Example I In a suitable procedure carried out in accordance with the invention, the assembled capacitor unit is completely filled with dielectric liquid at 85 C., and -then cooled to about 40 C. with the ll hole open. In this condition (or even during the cooling stage) the unit is placed under air at a pressure of 2 atmospheres or higher, and the unit is then sealed. As a result, Va substantial quantity of air under pressure is dissolved in the dielectric liquid.

Example 1I In a particularly satisfactory process the following procedure was employed. The assembled capacitor unit with open ll hole in its cover was completely filled with chlorinated diphenyl dielectric liquid at a temperature of 50 C. The unit was then cooled to 40 C., as a result of which air at atmospheric pressure was drawn into the casing through the open lill hole. The unit was then sealed and reheated to a temperature between 80 C. and 100 C. As a result, pressure increased within the unit, causing solution of more air in the dielectric liquid. The unit was then cooled to 40 C., and the till hole opened to the air, thus causing more air to =be drawn into the casing. These -steps were .repeated until the desired degree of gas solution was obtained. In general, four to eight cycles of the foregoing series of steps were usually found sufcient for purposes of the invention.

Example III In still another suitable process, the assembled but unsealed capacitor unit is subjected to gas under pressure (3-7 atmospheres or higher) at a temperature of about 50 C. for a prolonged period, e.g., 16 hours, which is sucient to dis-solve the desired amount of the gas in the dielectric liquid contained in the unit, the pressure is then removed, and the unit sealed.

Example 1V A further alterna-tive which may be employed is to suitably aerate the dielectric liquid with air or other appropriate gas to provide the desired gas content therein prior to introducing the liquid in the capacitor casing and then sealing the unit.

In accordance with the invention, the volume of gas space 6 should not exceed about 5% of the volume of the capacitor casing 1. The provision of substantially larger volumes of gas space 6 would normally result either in too low a level of dielectric liquid 5 so that it did not completely cover capacitor roll 2, or would require the use of uneconomically large capacit-or casings. It is, in fact, unnecessary to provide any gas space above the liquid level at the time of sealing the capacitor unit. With gas dissolved under pressure in the dielectric liquid, it readily comes out of solution to occupy the low pressure void formed by decreases in temperature, and this function occurs whether or not a gas space is initially provided in the sealed capacitor casing.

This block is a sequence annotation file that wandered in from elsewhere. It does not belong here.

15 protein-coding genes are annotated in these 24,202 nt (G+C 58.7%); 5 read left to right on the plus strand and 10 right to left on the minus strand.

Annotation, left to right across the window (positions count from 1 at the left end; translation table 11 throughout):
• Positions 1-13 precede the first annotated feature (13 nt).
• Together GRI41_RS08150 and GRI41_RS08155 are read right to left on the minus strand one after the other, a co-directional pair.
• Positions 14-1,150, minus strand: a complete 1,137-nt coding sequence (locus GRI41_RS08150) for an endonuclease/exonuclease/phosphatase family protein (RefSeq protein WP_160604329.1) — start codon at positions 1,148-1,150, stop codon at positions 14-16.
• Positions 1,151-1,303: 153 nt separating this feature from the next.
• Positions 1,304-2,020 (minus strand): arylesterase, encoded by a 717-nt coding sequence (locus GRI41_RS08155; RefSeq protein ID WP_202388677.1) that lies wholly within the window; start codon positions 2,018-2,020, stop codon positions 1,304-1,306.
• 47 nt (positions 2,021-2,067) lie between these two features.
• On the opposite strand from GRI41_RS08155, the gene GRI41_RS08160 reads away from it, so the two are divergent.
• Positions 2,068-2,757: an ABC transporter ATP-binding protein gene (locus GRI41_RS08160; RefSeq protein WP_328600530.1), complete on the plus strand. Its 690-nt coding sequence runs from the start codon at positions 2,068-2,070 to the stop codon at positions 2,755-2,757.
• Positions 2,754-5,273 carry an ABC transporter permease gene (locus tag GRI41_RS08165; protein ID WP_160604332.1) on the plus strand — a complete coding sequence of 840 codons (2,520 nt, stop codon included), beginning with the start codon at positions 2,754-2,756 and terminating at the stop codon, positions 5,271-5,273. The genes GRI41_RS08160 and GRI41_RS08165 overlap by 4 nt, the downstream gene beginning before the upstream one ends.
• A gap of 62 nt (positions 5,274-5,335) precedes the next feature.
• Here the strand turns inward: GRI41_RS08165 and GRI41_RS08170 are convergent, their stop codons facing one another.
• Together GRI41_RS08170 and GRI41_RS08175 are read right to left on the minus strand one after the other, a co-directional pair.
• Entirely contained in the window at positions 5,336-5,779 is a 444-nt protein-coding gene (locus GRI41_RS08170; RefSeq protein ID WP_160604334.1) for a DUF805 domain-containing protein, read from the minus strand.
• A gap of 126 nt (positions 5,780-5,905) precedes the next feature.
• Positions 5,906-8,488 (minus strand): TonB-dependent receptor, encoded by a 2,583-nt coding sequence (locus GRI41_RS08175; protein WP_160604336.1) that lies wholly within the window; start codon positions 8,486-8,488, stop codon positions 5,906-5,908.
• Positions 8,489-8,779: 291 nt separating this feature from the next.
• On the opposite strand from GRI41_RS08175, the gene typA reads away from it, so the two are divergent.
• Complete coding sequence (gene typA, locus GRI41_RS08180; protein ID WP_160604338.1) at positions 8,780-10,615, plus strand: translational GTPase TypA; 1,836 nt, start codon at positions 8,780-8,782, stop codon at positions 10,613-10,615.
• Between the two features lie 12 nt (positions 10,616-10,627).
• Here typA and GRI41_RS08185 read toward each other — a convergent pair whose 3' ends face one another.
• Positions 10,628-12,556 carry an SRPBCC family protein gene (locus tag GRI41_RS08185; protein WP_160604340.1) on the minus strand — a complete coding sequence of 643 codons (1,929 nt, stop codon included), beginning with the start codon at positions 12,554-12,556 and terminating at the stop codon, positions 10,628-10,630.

While air and nitrogen have been found particularly satisfactory as gases for dissolving in the dielectric liquids used in accordance with the invention, other non-reactive gases may be used such as helium, sulfur hexafluoride, or argon, which do not deleteriously react with the internal components of the apparatus.

In a series of tests conducted in connection with the invention, control capacitor units of conventional type were prepared containing de-gassed chlorinated diphenyl dielectric liquid in which a wound capacitor section was immersed. Another group of capacitor units of identical construction was prepared, except that the dielectric liquid'was provided with dissolved air therein by employing the method of Example II above wherein eight cycles of the series of steps were employed. These two groups of units were subjected to a voltage of 750 volts A-C applied for 30 minutes after the units had been heated to C. and then cooled to 20 C. Whereas all of the control units failed by corona or arcing after being held for about 300 hours -at 85 C., none of the other units containing dissolved air in accordance with the invention failed at the test voltage even after having been held for 3,000 hours under the same conditions. It was found that the dielectric liquid of the control units contained an average gas content of about 58% of saturation as measured at room temperature and atmospheric pressure, whereas the units of the invention contained about 98% of saturation.

In another series of tests, units provided with nitrogen dissolved in chlorinated diphenyl in accordance with the method of Example III above using 7 atmospheres pressure psig.) were comparedwith a second group of capacitor units made by conventional procedures wherein the units were lled with de-gassed chlorinated diphenyl and sealed at 40 C., and with a third group wherein an air cushion was provided in the casing at atmospheric pressure at the time of sealing at 25 C. Where as the capacitors in the second and third groups after 96 hours at 85 C. and cooling to 20 C. had all failed upon application of 750 volts A-C for 30 minutes, the units treated in accordance with the invention and subjected to the same test conditions did not fail even after 328 hours at the elevated temperature. Analysis showed that the capacitors of the second group contained 29% dissolved nitrogen, those of the third group contained 60% dissolved nitrogen, and those of the invention contained 79% dissolved nitrogen, all percentages related to saturation of room temperature and atmospheric pressure.